The ProShares BITO ETF, the first ETF linked to Bitcoin, has broken the billion dollar barrier in only two days after listing.
It has been helped in part by another surge in the price of BTC, which has stimulated investors’ interest.
The ETF has been singled out as one of the most successful launches of all time.
Some concerns have been voiced within the ETF investment industry about BITO, one of the main issues being its relative expense. The BITO ETF as a 0.95% annual expense ratio, which makes it expensive when measured against other ETFs and even US mutual funds.
For long term investors in cryptocurrency, it could still make sense to buy BTC direct from a cost perspective.
Bitcoin ETF investment is about to get competitive
The issue of fees may come to the fore for ProShares, because although they now have first mover advantage, other fund managers will seek to compete against them on costs. Investors who have not yet purchased the new ETF may want to wait and see what sort of fees subsequent products levy, but then again, they miss out on the current BTC bull market.
Another good example of what competition is going to do in the Bitcoin ETF market is the Valkyrie Bitcoin Strategy ETF (NASDAQ:BTF), the second such product on the market, hard on the heels of ProShares. But the fund’s manager Valkyrie Investments has now filed with the SEC for a leveraged version at x1.25.
There is plenty of speculation as to whether the SEC will approve this any time soon, as it has taken ages for the US regulator to bless Bitcoin ETFs in the first place. A leveraged version, based on the futures market, may be asking too much.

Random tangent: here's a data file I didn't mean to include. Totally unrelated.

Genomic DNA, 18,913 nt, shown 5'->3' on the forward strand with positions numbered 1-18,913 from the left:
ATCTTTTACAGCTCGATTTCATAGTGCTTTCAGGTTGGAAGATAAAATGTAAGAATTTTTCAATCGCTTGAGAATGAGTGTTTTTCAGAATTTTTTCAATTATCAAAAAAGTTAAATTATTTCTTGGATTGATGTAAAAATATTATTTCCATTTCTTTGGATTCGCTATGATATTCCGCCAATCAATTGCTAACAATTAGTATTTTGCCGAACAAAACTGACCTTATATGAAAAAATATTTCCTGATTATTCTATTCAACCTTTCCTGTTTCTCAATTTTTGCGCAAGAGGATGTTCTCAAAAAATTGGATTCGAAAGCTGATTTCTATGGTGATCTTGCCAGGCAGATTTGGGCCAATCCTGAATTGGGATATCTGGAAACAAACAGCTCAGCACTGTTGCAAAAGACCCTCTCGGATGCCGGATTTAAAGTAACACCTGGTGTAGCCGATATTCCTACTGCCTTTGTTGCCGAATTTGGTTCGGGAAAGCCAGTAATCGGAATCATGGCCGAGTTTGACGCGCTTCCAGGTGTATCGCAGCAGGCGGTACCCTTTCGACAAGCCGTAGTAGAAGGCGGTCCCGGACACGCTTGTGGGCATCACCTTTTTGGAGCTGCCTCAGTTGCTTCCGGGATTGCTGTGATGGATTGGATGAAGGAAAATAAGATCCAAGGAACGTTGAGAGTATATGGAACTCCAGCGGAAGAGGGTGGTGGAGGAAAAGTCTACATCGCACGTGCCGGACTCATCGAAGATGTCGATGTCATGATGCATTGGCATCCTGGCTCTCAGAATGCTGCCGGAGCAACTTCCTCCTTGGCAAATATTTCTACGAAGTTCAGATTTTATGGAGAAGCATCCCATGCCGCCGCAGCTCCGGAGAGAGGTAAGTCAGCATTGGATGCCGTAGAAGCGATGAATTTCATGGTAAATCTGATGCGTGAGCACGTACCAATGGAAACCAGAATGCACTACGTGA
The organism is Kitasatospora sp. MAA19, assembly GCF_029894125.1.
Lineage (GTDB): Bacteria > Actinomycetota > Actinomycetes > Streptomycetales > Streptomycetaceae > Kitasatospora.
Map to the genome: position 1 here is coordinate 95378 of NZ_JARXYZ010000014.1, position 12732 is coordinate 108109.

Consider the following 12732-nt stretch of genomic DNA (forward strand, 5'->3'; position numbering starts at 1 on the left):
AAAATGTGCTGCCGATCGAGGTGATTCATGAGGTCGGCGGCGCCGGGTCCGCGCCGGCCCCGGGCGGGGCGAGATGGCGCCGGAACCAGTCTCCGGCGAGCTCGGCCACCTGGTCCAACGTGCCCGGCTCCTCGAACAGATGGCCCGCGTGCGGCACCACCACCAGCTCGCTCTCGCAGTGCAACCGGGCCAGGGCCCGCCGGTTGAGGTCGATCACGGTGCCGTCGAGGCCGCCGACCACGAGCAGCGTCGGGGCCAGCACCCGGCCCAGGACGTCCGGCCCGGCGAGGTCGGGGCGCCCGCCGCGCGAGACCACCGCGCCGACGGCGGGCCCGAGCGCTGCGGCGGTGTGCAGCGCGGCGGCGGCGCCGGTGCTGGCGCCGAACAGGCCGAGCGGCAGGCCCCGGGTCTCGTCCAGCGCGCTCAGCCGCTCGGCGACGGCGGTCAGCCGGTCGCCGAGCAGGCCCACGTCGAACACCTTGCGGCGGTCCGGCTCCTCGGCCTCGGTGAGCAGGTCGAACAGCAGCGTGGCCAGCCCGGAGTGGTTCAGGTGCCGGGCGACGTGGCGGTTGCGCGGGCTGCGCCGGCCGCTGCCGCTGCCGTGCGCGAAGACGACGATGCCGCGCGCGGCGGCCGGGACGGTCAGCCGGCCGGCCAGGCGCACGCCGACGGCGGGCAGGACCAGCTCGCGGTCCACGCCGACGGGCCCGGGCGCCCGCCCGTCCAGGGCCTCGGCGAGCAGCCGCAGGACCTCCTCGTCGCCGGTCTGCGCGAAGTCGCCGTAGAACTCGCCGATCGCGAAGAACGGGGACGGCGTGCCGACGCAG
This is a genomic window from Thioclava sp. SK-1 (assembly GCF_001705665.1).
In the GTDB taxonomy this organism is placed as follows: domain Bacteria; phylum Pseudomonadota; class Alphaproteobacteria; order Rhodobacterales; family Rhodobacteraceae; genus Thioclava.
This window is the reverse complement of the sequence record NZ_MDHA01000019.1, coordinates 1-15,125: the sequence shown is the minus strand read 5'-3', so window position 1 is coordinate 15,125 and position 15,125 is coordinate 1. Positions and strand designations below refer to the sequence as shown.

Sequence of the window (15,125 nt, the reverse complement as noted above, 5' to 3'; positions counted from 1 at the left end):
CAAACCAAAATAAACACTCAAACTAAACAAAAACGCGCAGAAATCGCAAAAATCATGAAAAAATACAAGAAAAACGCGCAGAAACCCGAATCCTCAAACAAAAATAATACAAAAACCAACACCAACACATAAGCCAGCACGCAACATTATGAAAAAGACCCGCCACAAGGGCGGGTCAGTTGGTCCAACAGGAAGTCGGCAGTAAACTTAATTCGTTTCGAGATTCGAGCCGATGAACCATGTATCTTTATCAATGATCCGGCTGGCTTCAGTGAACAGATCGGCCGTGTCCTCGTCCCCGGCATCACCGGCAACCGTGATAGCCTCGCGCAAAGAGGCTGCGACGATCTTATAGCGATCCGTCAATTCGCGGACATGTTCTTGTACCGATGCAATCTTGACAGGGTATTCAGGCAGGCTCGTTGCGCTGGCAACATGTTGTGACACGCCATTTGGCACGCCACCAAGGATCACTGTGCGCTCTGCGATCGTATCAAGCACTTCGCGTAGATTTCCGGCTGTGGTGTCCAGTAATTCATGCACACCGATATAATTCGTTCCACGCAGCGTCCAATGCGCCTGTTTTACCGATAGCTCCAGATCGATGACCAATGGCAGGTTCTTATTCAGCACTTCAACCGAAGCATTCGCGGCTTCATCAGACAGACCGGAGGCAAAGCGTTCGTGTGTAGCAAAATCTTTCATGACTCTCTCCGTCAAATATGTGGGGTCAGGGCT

The launch has sparked what we anticipate will be a flurry of other prospective launches by ETF managers into the Bitcoin space. In addition, the popular Grayscale Bitcoin Trust (OTC:GBTC), which has been viewed by many investors as an easy to trade proxy for Bitcoin, has filed a form 19b-4 with the SEC which will see it converted into a Bitcoin spot ETF.
Investors are piling into BITO
ProShares’ BITO seems to be picking up some impressive momentum from private traders in the US. Sadly, due to FCA regulations, cryptocurrency ETFs remain off limits for UK investors. This is prompting many investors to look at listed company alternatives which have substantial holdings in Bitcoin or exposure to the market via cryptocurrency mining activity.
It should also be noted that the new ETFs are still using Bitcoin futures; investors are not getting direct exposure to actual Bitcoin, just the price action. Companies that hold Bitcoin – such as Cypherpunk Holdings – and direct trading of BTC using the leading cryptocurrency exchanges, still seem to offer the best routes for direct exposure. It could be some time before we see a physical Bitcoin ETF on the market.
Our sources within the custody industry indicate that while many banks are kicking the tyres on this, the infrastructure of the cryptocurrency industry still presents challenges.